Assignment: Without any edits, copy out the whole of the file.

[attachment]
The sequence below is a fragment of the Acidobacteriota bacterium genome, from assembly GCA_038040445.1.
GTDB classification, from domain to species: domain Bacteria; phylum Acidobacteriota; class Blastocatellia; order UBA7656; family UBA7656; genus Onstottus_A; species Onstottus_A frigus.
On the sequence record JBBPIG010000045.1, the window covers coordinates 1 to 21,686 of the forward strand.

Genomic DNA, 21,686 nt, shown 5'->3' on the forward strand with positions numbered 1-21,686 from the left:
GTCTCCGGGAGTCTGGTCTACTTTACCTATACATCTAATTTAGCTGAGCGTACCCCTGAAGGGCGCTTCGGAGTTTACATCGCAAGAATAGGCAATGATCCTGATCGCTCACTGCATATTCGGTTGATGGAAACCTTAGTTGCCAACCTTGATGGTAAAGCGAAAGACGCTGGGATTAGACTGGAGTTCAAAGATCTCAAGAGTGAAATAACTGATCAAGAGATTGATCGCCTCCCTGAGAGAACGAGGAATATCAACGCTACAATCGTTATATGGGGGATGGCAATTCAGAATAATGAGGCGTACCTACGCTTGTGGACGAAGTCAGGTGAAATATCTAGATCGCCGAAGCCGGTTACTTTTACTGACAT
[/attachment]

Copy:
The sequence below is a fragment of the Acidobacteriota bacterium genome, from assembly GCA_038040445.1.
GTDB classification, from domain to species: domain Bacteria; phylum Acidobacteriota; class Blastocatellia; order UBA7656; family UBA7656; genus Onstottus_A; species Onstottus_A frigus.
On the sequence record JBBPIG010000045.1, the window covers coordinates 1 to 21,686 of the forward strand.

Genomic DNA, 21,686 nt, shown 5'->3' on the forward strand with positions numbered 1-21,686 from the left:
GTCTCCGGGAGTCTGGTCTACTTTACCTATACATCTAATTTAGCTGAGCGTACCCCTGAAGGGCGCTTCGGAGTTTACATCGCAAGAATAGGCAATGATCCTGATCGCTCACTGCATATTCGGTTGATGGAAACCTTAGTTGCCAACCTTGATGGTAAAGCGAAAGACGCTGGGATTAGACTGGAGTTCAAAGATCTCAAGAGTGAAATAACTGATCAAGAGATTGATCGCCTCCCTGAGAGAACGAGGAATATCAACGCTACAATCGTTATATGGGGGATGGCAATTCAGAATAATGAGGCGTACCTACGCTTGTGGACGAAGTCAGGTGAAATATCTAGATCGCCGAAGCCGGTTACTTTTACTGACAT